Monday, December 05, 2005
Plan to See “Flightplan”
If you happen to be one of many people who have seen the countless number of ads for Flightplan, the latest movie guaranteed not to be your next in-flight film, you know that Jodie Foster’s young daughter disappears on a plane mid-flight. “Have you seen my daughter?” she asks. “Julia! Where’s Julia!” she screams. There’s plenty you already know going into Flightplan, and there’s a little bit you don’t know. It’s what you don’t know that is just a little bit hokey. If you’re willing to let a few things by, you have a good time.
The first hour of Flightplan is well executed and has great performances. Jodie Foster plays Kyle Pratt, a mother who has recently been through a terrible tragedy. Her husband was killed in an accident after plummeting to his death off a roof. Kyle works as an engineer of a new super duper airplane that has two floors and a galley and a whole bunch of other jetliner lingo hiding places. Kyle is pretty miserable and far from over her husband’s death. She is traveling from Germany, where she lives, to the States, with her hubby’s casket in tow below. She has one person left to love: her 6 year-old daughter Julia. Or so she thinks. Foster is completely at ease in the role and you suffer just as much as her. When her daughter seems to just vanish out of thin air you wish you were right there searching the plane with her. The flight crew is helpful but not altogether very bent on really helping her out. Where’d they get these people anyways?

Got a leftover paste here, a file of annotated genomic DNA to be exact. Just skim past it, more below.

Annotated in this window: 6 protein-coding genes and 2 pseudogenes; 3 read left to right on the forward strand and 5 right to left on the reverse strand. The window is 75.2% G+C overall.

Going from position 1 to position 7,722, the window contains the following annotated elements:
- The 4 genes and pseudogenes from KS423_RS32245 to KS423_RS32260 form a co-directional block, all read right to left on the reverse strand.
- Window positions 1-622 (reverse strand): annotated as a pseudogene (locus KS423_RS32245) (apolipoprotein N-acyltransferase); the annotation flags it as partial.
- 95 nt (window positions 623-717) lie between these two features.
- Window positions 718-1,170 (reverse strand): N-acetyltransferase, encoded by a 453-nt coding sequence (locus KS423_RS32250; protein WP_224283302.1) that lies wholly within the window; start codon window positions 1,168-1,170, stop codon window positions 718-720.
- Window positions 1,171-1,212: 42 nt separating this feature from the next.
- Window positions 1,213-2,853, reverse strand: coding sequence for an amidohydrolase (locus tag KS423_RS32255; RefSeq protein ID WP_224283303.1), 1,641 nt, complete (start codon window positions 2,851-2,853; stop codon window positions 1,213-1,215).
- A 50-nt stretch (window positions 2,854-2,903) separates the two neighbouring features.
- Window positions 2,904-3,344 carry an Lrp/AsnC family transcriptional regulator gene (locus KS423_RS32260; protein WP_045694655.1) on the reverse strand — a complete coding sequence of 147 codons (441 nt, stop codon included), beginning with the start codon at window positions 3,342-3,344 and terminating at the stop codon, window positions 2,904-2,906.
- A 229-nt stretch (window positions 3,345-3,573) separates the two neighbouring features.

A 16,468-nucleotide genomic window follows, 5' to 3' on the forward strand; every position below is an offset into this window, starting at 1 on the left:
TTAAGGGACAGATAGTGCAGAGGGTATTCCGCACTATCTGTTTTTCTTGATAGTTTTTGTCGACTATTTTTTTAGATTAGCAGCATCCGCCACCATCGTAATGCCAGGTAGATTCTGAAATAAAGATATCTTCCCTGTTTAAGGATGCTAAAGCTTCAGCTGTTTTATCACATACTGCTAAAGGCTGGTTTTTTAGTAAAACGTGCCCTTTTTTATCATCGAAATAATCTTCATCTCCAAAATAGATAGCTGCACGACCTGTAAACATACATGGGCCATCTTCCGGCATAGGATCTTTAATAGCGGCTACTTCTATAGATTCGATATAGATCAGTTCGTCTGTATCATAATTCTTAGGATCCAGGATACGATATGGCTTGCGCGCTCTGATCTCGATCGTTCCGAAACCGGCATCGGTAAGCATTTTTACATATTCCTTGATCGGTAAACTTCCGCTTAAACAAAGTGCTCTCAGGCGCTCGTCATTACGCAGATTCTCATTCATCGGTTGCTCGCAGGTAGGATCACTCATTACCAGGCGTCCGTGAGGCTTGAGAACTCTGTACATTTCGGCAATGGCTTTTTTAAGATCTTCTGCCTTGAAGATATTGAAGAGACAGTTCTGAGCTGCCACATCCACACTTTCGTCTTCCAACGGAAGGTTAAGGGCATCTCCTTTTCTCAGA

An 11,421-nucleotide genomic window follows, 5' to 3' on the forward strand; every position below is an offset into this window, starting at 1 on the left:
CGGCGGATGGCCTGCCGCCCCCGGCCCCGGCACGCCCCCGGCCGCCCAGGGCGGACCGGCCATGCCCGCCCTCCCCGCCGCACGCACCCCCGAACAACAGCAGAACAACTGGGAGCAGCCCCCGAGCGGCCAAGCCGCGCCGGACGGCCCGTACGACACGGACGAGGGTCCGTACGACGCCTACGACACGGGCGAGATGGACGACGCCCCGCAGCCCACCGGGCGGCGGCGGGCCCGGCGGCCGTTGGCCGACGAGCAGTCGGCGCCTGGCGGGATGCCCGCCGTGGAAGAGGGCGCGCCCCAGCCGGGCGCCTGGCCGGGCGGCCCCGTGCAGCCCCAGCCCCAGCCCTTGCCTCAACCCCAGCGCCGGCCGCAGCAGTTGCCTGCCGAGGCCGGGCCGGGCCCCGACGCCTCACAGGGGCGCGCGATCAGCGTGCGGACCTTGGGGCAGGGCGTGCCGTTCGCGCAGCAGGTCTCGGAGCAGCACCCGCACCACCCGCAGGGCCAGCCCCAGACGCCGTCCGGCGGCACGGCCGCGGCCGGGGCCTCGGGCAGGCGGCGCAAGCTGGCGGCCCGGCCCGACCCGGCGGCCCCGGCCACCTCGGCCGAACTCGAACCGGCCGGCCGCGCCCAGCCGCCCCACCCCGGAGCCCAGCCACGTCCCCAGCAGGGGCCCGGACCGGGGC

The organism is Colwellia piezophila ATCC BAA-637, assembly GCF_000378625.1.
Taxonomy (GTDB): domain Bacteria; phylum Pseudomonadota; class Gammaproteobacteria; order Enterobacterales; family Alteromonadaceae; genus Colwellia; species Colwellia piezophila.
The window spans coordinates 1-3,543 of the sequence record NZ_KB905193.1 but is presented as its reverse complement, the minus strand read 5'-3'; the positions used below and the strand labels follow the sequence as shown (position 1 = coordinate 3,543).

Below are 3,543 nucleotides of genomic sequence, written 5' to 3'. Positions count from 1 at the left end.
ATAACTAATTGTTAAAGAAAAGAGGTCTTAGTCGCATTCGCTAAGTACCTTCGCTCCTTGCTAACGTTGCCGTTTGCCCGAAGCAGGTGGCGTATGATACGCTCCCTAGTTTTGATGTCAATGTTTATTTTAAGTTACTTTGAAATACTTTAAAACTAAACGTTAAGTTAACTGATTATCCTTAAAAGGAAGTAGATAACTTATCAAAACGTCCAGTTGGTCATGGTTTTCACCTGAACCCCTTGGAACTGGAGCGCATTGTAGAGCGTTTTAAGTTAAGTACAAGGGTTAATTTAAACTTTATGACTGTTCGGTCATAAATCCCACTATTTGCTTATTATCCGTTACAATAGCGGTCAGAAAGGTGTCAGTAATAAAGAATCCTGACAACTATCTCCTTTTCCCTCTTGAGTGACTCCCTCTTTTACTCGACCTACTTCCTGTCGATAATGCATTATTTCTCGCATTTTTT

The opening of the film sets up the possibility that perhaps Kyle is suffering from a mass delusion: that both her husband and her daughter were killed. Why is this? Apparently there’s no record of the little girl ever having been on board. So we get to play is she insane or is there something else sinister going on? After all the film is called FlightPLAN.
The third act stretched credibility but nonetheless works in a way that is successful in bringing the plot elements together. The supporting cast is good including the ever-flexible Peter Sarsgaard and Sean Bean as the pilot. And I don’t know if he likes movies about gladiators. To say anything else about the film’s plot would ruin the fun.
The film is technically well-made and although it would seem as though the director (Robert Schwentke, who is, you guessed it, German!) would seem limited in such a small, cramped space he makes it work, as did Wes Craven in last month’s Red Eye. No doubt comparisons to that film will be made. If you are looking for pure thrills and heart-pounding suspense I’d suggest Red Eye. If you’d rather have a less suspenseful, more “is that lady just a wacko” storyline stick to Flightplan. Both films tend to give up believability toward the end, but at least they do it swiftly and well. GRADE: B